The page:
We Are Not Alone, review: alien sitcom has out of this world talent but earthbound jokes

Declan Baxter and Joe Thomas in We Are Not Alone - Vishal Sharma/Television Stills
Declan Baxter and Joe Thomas in We Are Not Alone - Vishal Sharma/Television Stills

We Are Not Alone (Dave) is a new comedy from Ghosts' Laurence Rickard and Ben Willbond based on a funny premise. Aliens have invaded Earth and the ones that landed in Britain have chosen to base themselves in “the geographical centre of the land mass”: that’s Clitheroe, the tiny town in Lancashire.

To be exact, their base is the offices of the local council, where the unambitious and exceedingly mild Stewart (Declan Baxter) works as a junior local planning officer.

So that’s the main joke, which makes for an entertaining first 10 minutes. The second joke is that these aliens, who are dressed in cheap suits (presumably to fit in with the locals) and cheap blue wigs (possibly the result of this show having a low budget) are baffled by life on Earth. One of them, played by The Inbetweeners star Joe Thomas, crashes a car every day because he can’t work out how to drive, and when asked to choose a human name – their alien names can only be emitted in a screech that makes humans involuntarily void their bowels – plumps for Greggs because “I’ve seen it everywhere”.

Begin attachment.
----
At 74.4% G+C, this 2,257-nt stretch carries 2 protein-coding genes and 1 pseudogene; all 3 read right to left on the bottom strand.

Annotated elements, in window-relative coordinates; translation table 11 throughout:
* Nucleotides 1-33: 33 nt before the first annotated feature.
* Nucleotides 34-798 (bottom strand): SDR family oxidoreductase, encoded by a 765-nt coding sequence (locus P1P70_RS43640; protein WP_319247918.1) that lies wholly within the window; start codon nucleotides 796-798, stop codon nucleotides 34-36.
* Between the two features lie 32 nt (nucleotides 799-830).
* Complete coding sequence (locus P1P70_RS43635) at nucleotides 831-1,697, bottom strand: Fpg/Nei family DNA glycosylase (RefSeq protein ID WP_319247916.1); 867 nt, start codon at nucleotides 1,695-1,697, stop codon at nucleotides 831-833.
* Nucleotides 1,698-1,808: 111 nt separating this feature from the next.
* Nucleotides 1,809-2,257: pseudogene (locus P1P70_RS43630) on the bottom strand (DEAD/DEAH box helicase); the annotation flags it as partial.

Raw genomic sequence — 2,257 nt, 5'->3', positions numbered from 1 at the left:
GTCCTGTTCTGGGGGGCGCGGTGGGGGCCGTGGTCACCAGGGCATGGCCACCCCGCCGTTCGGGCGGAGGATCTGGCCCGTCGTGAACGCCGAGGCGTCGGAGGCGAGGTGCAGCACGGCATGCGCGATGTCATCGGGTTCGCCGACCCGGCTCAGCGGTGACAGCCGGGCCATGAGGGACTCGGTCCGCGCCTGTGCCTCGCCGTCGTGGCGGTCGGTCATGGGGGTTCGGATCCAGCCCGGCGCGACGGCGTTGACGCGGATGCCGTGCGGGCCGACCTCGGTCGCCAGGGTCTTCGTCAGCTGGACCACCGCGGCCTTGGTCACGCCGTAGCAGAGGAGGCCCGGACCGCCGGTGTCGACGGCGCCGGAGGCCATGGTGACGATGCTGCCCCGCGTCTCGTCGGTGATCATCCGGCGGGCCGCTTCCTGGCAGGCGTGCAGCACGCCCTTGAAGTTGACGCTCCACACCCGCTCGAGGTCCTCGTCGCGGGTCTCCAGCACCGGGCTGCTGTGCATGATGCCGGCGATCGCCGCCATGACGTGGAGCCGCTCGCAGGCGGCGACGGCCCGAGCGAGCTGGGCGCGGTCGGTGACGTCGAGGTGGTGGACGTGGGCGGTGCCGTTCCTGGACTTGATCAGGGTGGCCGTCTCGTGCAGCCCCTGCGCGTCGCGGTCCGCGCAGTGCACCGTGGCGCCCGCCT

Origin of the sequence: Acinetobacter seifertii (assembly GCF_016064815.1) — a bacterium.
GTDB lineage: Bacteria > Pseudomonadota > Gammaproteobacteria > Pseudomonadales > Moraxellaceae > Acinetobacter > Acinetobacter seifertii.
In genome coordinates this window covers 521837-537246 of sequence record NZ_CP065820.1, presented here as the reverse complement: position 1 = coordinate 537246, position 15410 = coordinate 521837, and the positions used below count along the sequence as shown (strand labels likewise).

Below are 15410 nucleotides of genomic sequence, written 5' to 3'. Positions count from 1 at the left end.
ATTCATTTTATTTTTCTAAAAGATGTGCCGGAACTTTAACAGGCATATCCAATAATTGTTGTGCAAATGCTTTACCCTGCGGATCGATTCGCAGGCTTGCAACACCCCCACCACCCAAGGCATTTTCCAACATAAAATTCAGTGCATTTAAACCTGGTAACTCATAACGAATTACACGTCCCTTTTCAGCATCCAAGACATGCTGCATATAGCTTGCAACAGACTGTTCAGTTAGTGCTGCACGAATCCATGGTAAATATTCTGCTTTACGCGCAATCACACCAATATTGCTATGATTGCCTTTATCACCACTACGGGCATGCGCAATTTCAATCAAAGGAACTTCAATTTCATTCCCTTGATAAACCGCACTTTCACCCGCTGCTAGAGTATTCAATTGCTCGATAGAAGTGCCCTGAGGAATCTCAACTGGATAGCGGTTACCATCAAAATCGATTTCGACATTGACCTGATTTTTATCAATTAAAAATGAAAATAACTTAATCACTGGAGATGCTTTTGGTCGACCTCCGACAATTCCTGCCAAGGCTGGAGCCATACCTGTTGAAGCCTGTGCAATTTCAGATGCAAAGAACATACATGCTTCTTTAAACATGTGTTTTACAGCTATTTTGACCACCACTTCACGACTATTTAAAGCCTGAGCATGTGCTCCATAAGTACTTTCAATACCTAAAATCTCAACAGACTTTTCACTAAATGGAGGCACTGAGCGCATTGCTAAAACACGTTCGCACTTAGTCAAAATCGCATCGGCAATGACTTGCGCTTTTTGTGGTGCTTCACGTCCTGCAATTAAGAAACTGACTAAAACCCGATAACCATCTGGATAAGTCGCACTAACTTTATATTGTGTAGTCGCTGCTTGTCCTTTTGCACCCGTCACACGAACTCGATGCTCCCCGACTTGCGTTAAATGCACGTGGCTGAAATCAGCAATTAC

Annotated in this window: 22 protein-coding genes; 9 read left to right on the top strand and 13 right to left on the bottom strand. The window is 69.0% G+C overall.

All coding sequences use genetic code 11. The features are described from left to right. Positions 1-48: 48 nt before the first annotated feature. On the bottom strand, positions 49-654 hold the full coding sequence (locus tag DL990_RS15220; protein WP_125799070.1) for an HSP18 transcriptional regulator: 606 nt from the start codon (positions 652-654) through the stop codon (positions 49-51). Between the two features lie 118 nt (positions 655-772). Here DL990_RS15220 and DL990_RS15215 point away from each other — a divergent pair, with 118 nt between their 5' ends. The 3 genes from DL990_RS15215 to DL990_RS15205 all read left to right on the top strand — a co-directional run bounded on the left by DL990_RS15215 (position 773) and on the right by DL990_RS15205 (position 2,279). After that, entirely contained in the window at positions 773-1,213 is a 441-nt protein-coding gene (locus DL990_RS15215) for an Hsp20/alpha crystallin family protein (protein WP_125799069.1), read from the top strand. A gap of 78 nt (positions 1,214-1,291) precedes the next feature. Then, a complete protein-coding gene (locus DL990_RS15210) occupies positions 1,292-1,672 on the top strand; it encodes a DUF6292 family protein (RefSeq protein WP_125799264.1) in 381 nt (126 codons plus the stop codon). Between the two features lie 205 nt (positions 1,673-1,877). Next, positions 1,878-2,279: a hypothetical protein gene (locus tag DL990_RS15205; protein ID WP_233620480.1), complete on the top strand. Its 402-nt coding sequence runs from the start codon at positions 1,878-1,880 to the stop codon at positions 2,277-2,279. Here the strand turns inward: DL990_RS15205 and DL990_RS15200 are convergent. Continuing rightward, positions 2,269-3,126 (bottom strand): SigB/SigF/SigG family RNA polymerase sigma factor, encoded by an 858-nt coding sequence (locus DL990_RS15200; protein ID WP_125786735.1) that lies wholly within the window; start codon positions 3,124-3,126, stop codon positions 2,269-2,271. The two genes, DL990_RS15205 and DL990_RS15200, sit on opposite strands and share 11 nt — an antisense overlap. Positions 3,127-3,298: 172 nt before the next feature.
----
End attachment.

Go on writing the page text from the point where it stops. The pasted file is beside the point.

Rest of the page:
It’s a decent midweek watch, and Baxter is charming as the bewildered lead. “You can’t run the country from here,” he tries to tell his new extraterrestrial overlords. “There are no motorways and parking’s a nightmare.” The aliens (Thomas, Vicki Pepperdine and Mike Wozniak) co-opt Stewart into becoming their liaison officer, tasked with explaining the mysteries of human behaviour to them and doing some ad hoc PR work.

The problem is that the central gag – aliens in a mundane British setting – wears thin quite quickly, and the writers are left casting around for a plot to keep things moving. The aliens become more popular when a video of them goes viral on social media. An underground resistance movement run by an antsy New Zealander and Amanda Abbington breaks into Stewart’s house to demand that he become their man on the inside.

There is a romantic subplot involving Stewart and a barmaid (Georgia May Foote) from his local pub, where life continues pretty much as normal for the regulars despite the alien takeover. None of these storylines get out of second gear, but Baxter’s likeability keeps things chugging along.